Metal Finishing Guide Book

2011-2012 Surface Finishing Guidebook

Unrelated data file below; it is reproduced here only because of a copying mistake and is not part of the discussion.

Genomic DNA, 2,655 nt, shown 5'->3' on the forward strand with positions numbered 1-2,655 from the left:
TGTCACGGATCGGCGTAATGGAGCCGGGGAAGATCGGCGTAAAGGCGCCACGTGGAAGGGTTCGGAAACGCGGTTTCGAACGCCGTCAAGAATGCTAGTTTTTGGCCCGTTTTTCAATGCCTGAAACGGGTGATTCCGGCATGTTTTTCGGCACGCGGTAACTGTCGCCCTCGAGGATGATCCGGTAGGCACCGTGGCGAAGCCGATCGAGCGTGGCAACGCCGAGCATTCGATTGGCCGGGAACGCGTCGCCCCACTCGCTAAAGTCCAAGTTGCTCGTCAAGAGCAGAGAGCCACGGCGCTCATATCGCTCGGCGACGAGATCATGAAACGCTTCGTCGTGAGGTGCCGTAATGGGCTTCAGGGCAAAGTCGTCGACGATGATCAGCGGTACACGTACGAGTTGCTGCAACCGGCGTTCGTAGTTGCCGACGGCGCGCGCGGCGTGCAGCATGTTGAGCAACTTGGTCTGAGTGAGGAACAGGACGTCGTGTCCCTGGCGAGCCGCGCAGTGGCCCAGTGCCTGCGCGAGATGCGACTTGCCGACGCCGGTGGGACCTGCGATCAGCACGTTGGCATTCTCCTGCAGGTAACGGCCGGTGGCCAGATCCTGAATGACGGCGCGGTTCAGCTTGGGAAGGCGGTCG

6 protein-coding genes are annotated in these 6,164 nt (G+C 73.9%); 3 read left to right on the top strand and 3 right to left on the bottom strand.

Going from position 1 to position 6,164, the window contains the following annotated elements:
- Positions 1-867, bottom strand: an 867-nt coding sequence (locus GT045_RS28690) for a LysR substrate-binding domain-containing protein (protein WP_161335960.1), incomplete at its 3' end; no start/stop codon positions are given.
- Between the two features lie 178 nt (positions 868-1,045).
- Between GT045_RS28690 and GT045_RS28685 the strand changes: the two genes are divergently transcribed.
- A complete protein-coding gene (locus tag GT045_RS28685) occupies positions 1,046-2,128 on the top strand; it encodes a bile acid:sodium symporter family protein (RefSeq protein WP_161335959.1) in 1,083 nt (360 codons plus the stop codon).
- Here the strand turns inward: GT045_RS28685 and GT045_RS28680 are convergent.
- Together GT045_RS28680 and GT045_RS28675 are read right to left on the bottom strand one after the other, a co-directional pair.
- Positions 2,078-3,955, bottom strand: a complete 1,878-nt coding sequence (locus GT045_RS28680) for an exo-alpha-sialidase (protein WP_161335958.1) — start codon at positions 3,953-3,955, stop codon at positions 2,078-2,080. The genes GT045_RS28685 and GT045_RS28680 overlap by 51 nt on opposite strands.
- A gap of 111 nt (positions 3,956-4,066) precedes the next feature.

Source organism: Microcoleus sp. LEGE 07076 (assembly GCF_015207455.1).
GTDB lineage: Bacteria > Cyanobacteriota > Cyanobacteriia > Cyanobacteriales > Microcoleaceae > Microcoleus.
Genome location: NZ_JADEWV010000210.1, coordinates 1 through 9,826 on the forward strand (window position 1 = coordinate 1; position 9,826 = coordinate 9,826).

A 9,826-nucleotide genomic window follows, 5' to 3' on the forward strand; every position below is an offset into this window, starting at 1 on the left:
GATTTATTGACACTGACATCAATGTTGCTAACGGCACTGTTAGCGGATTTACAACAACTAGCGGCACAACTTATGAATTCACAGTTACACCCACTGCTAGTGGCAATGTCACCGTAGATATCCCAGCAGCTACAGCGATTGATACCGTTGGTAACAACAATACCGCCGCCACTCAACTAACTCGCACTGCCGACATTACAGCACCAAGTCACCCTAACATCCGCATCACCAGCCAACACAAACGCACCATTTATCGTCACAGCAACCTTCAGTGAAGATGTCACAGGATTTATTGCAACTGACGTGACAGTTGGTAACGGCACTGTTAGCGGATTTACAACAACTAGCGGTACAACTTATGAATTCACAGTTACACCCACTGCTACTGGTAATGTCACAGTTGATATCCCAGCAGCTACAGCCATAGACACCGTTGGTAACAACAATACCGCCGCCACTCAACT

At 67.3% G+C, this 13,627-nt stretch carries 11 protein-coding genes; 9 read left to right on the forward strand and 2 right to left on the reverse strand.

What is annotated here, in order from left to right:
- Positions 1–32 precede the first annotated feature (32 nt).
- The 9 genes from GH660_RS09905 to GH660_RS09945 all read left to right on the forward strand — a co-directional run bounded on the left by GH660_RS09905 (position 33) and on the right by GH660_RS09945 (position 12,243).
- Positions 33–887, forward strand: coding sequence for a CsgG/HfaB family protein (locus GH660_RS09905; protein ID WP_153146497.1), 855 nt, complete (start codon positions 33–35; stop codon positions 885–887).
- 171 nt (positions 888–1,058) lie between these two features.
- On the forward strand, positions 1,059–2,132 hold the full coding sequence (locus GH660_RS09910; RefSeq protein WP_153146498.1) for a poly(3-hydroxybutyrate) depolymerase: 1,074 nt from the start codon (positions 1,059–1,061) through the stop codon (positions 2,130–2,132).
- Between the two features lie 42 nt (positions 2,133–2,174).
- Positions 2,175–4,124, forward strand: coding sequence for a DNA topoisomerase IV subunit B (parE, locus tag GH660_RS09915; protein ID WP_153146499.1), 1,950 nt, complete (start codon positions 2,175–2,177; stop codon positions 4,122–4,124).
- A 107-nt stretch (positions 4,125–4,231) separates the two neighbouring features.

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be sulfur free to prevent dull, red deposits in low current density plating areas. Maintenance and Control Constituents It is recommended that all constituents in the formulation be controlled to within 10% of their nominal values, especially the free cyanide. The copper cyanide con- centration controls the allowable plating current density in combination with agi- tation. The free cyanide concentration controls efficiency, plating range, throwing pow- er, and anode polarization. The hydroxide concentration controls conductivity and throwing power. Carbonates buffer the solution and reduce anode polarization. Although high carbonate concentration of 90.0 to 120.0 g/L (12.0-16.0 oz/gal) decreases the plating range, it is added to new baths to stabilize their initial operation. Rochelle salt enhances anode corrosion and provides some grain refinement. Potassium formulations have a broader plating range than sodium formulations. Temperature Temperature above 71° C (160° F) in the high-efficiency and barrel formulations pro- motes the breakdown of cyanide and the rapid buildup of carbonates. Agitation Mechanical and/or solution agitation is recommended. Use air agitation only when required, as air agitation promotes carbonate buildup. Contamination Organic contamination causes nonuniform, dull, rough, or pitted deposits. In severe cases of organic contamination, the anodes may polarize. Carbon treatment will remove organic contamination. A copper strike should not be considered to be a clean- er and should be carbon treated periodically to prevent organic contamination from spreading to other plating baths. Hexavalent chromium contamination caus- es skip plate in the low current density plating area, blisters, and nonuniform deposits. The best method for eliminating the problem of chromium contamination is to eliminate the source. Hexavalent chromium in the bath can be reduced to trivalent by using proprietary reducing agents. Zinc contamination causes nonuniform or brass-colored deposits and can be removed by dummying the bath at 0.2-0.4 A/dm2 ). Sulfur and its compounds cause dull, red deposits in the low cur- rent density plating areas and usually appear in new baths because of impure cyanides or leaching from tank linings. Small amounts of a zinc salt, such as zinc cyanide, will eliminate sulfur red from the deposits. Most other common types of metallic contamination cause deposit roughness and can usually be removed by dummying and filtration. (2-4 A/ft2 Carbonate Excessive sodium carbonate can be removed by freezing out at a low temperature because of its limited solubility below -3° C (26° bonate can be removed by precipitation with calcium oxide, calcium hydroxide, or calcium sulfate. COPPER PYROPHOSPHATE PLATING BATHS Copper pyrophosphate plating baths require more control and maintenance than 201 F). Both potassium and sodium car-

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